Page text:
A BITTER WIND WHIPPED over the ocean and up Main Street in Bar Harbor. Ice glistened on the sidewalks. And in the Village Green, empty benches were dusted with snow. In December, the island town of Bar Harbor is a quiet place, and it remains that way until tourist season starts up again in the spring. Souvenir shops and seafood stands close, and the only ships in the harbor are a few fishing boats run by local lobstermen. But the community doesn’t simply hibernate and wait for the cruise ships to return. Bar Harbor may be quiet, but it’s not dead. In fact, it’s during the wintertime that visitors to Bar Harbor can experience the town’s true local flavor. During this slow season, the island’s year round residents emerge to enjoy their favorite restaurants, visit the theater, and play in nearby Acadia National Park. “It’s kind of cool for visitors,” said Alf Anderson, Bar Harbor Chamber of Commerce director of membership and sales. “It’s one of those things where people who haven’t been here in the winter think it’ll just be desolate. And yes, it’s quieter. There isn’t going to be as much hustle and bustle. But there’s plenty to do.” In the winter, Anderson—whose family lives right downtown—enjoys walking along Bar Harbor’s Shore Path BANGOR METRO / 65


Chris Candage of Bar Harbor (far right) carries his fat-tire bike into the shop area of Bar Harbor Bicycle Shop to have shop employee Adam Gaviepy outfit it with studded tires that will give him better traction on icy trails.

Mount Desert Island residents relax in the Thirsty Whale in Bar Harbor.

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Sherman's Book and Department Store is one business out of several that remain open year round in Bar Harbor.

with his dog, observing how the ice and snow transforms the landscape throughout the season. In the harbor, loons and sea ducks navigate the frigid waves. “This time of year, you really find out the local haunts,” Anderson said. These popular hangout spots include, but are not limited to, the Dog & Pony Tavern, Little Anthony’s Sports Bar and Pizzeria, Side Street Cafe and the Thirsty Whale pub. “In the summer, we have a line out the door and an hour wait to get a table,” said Mike Jack, Thirsty Whale barkeep for the past six years. That isn’t the case in the winter. During a recent lunch hour, people filtered slowly into the popular pub, known for its delicious burgers and fish sandwiches. Before long, the restaurant’s long wooden bar was full of Bar Harbor residents—a fisherman, a B&B owner, a restaurant worker and a retiree—and everyone seemed to know each other. “It’s pretty low key for the most part,” said Kim Phillips, a server at the Thirsty Whale for the past 14 years. “There’s just good comradery among locals, people who come here every week or every other week.” Many of the restaurants that remain open in Bar Harbor during the winter will take a month off to renovate and give their employees a break. And for many years now, these restaurants coordinate so that they don’t all close at once. So typically, as one restaurant closes, another opens. There are also a handful of shops that remain open in the winter, including Cadillac Mountain Sports, Sherman’s Books & Stationery, Willis’ Rock Shop and The Acadia Shop. And the town’s Abbe Museum—a museum of the history and cultures of Maine’s Native people, the Wabanaki—is open 10 a.m. to 4 p.m. Thursdays, Fridays and Saturdays, from November through May, closing for just one month: January. Winter is also a time for communitybuilding events, Anderson said. The town’s Jesup Memorial Library hosts a full schedule of family-friendly activities, talks and workshops, including a popular knitting circle. And the Criterion Theatre and Reel Pizza Cinerama brings together the community with a full lineup of films, concerts and shows. Free community dinners are held each Thursday during the winter at First Baptist Church. “It’s really nice when the crowds are gone. It’s an entirely different experience,” said Joe BANGOR METRO / 67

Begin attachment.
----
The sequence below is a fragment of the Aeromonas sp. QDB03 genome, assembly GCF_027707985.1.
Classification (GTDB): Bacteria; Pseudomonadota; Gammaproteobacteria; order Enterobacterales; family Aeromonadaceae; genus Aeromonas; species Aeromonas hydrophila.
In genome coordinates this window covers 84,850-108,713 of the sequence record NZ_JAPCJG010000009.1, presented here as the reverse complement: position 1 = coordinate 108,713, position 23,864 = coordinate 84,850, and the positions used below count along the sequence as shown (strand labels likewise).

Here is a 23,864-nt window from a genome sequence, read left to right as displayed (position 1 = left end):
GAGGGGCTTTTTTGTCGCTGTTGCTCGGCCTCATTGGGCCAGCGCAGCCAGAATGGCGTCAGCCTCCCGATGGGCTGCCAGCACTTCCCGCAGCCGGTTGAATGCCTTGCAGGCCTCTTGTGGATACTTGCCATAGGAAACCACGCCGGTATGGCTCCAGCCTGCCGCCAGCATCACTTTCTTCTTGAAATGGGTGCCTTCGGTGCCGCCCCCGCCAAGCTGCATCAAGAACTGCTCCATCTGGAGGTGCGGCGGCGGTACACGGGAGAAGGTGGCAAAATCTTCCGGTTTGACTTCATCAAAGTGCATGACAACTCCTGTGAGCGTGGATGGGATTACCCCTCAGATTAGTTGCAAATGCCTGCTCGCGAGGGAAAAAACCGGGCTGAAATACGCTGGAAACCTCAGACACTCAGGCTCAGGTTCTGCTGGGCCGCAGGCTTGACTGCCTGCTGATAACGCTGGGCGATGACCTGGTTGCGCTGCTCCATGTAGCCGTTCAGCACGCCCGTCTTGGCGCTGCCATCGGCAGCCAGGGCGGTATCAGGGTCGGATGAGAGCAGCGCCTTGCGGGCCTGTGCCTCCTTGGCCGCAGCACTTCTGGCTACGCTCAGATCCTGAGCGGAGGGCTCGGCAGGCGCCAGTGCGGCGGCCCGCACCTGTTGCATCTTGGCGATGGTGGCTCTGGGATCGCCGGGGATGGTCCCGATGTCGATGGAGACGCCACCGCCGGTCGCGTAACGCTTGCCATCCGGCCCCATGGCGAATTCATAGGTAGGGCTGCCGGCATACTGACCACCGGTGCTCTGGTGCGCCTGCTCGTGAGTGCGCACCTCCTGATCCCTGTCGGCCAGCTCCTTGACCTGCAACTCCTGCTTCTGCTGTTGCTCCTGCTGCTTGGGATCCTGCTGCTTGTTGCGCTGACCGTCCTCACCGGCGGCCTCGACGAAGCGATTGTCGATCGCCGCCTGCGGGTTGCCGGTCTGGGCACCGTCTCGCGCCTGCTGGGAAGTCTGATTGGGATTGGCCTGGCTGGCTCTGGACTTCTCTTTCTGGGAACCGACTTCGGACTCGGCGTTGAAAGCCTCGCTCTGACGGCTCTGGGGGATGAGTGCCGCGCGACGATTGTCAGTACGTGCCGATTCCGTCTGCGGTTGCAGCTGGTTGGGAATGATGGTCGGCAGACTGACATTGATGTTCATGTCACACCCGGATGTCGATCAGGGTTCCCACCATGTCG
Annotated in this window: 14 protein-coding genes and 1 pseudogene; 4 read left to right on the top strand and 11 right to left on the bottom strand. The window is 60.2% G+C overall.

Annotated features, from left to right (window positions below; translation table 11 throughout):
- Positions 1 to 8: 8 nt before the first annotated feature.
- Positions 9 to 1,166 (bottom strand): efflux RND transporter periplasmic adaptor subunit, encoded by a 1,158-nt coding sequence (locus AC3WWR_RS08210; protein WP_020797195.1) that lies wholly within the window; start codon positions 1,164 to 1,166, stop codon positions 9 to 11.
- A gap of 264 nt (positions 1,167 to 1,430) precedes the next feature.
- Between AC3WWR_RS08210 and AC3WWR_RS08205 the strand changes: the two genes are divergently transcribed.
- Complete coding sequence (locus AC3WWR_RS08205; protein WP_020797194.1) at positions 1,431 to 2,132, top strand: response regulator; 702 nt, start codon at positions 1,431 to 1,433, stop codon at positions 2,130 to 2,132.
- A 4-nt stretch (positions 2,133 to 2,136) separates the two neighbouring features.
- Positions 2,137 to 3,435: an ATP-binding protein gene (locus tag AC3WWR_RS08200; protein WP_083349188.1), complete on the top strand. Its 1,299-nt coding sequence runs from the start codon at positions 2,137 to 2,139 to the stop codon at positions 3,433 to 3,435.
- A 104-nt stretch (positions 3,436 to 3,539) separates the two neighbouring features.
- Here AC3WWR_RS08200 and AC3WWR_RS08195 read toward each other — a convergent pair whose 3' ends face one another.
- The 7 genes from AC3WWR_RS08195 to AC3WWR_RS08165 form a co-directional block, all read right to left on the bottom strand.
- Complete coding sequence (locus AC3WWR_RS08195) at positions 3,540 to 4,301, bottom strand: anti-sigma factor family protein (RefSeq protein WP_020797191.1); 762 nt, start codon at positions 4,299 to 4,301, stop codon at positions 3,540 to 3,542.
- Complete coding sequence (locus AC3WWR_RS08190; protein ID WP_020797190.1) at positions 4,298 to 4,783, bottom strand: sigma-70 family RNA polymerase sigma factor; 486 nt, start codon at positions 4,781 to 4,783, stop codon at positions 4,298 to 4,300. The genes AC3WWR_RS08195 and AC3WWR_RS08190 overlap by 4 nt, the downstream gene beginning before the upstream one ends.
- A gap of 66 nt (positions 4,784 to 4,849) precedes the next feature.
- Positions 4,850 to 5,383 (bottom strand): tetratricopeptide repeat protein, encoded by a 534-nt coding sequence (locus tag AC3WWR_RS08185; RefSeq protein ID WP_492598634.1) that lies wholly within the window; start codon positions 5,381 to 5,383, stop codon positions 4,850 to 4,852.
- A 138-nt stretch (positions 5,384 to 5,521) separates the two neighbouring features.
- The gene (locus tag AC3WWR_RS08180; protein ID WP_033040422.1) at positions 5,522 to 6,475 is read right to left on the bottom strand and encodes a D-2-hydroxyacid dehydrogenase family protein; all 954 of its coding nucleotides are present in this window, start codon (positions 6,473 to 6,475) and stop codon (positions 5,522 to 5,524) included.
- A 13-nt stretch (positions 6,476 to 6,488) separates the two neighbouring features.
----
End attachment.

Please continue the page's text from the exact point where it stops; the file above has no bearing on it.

OUTDOORS A cross-country skier crosses the frozen Witch Hole Pond in Acadia National Park on Mount Desert Island.